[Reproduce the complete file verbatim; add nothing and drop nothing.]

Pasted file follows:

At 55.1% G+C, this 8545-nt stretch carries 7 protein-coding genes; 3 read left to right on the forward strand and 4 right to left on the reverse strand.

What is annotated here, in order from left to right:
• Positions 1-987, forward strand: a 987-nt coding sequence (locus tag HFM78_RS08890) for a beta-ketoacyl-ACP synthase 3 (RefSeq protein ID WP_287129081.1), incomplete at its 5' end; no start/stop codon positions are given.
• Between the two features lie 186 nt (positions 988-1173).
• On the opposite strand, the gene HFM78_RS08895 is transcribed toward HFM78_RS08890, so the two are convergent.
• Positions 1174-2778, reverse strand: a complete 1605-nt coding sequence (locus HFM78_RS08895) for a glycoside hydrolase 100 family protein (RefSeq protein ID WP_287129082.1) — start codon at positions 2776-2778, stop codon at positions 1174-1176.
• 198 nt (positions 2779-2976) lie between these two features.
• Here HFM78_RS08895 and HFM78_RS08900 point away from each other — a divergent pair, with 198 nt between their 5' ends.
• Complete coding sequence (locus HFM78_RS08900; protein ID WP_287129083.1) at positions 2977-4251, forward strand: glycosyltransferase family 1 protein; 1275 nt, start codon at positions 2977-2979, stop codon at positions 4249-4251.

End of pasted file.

At 55.1% G+C, this 8545-nt stretch carries 7 protein-coding genes; 3 read left to right on the forward strand and 4 right to left on the reverse strand.

What is annotated here, in order from left to right:
• Positions 1-987, forward strand: a 987-nt coding sequence (locus tag HFM78_RS08890) for a beta-ketoacyl-ACP synthase 3 (RefSeq protein ID WP_287129081.1), incomplete at its 5' end; no start/stop codon positions are given.
• Between the two features lie 186 nt (positions 988-1173).
• On the opposite strand, the gene HFM78_RS08895 is transcribed toward HFM78_RS08890, so the two are convergent.
• Positions 1174-2778, reverse strand: a complete 1605-nt coding sequence (locus HFM78_RS08895) for a glycoside hydrolase 100 family protein (RefSeq protein ID WP_287129082.1) — start codon at positions 2776-2778, stop codon at positions 1174-1176.
• 198 nt (positions 2779-2976) lie between these two features.
• Here HFM78_RS08895 and HFM78_RS08900 point away from each other — a divergent pair, with 198 nt between their 5' ends.
• Complete coding sequence (locus HFM78_RS08900; protein ID WP_287129083.1) at positions 2977-4251, forward strand: glycosyltransferase family 1 protein; 1275 nt, start codon at positions 2977-2979, stop codon at positions 4249-4251.